Share via Email Youngstown, Ohio, was once a thriving steel centre. Now, the industry has all gone and the city is full of abandoned homes and businesses. For almost half a century, the United States had been a relatively egalitarian, secure, middle-class democracy, with structures in place that supported the aspirations of ordinary people. You might call it the period of the Roosevelt Republic.
In a dangerous world and an often unhappy society we need to face reality if we are to do the right thing. His understanding that consumerism is the great enemy of reality in our time is profound, nonideological, and deeply helpful to any readers concerned not only about their country, but about their own lives.
Well, you have to remember that the great philosophers of the modern era meant to define ethical principles not just for this continent and our time but for all times and all places. Such universal principles, however, have got to be thin or false.
An ethics that matters must have a more definite compass. How narrow should it be? Somewhere, presumably, in between the universe and Missoula, Montana.
A nation provides a fair scope for ethics. Of course, the notion of the nation has had a bad press lately. Nations are oppressive to regions and obsolete in a global era, we have been told.
Here, as so often, we tend to be the spoiled beneficiaries of our ancestors. Building this nation took great resourcefulness, a combination of fortitude, ingenuity, and good judgment. It was built, to be sure, on the destruction of Native American culture and the subordination of African Americans and women.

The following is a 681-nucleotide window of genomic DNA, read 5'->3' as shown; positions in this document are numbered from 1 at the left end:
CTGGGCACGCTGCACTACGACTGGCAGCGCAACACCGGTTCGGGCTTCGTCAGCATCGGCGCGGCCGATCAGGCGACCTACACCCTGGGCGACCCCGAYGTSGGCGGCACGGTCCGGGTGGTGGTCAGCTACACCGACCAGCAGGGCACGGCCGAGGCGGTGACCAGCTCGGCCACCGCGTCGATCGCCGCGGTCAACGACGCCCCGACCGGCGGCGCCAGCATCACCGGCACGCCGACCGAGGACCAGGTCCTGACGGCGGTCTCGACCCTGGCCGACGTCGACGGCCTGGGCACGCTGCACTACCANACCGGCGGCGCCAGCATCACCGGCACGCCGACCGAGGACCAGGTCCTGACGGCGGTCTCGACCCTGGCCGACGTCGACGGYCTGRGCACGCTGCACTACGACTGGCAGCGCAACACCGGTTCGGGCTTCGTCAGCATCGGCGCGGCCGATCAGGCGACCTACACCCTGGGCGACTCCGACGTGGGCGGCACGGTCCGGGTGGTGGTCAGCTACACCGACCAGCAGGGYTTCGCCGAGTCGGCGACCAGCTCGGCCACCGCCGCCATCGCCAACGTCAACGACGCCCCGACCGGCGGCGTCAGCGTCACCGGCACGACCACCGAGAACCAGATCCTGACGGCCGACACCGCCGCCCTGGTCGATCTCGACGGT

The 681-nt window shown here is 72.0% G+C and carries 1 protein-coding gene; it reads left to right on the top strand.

But in the end, it made for the inclusion of all and over the expanse of a continent. The great virtue of a nation is that the people comprising it take responsibility for one another and for what they have in common.
When people in Mississippi made it impossible for African Americans to vote, we did not write it off to the amusing or regrettable customs of Mississippians but rather saw to it that they changed their ways. When Alaskans want to drill for oil in the Arctic National Wildlife Refuge, we do not let them go ahead in their state as they see fit but prevent them from disturbing land that is pristine and belongs to the entire nation.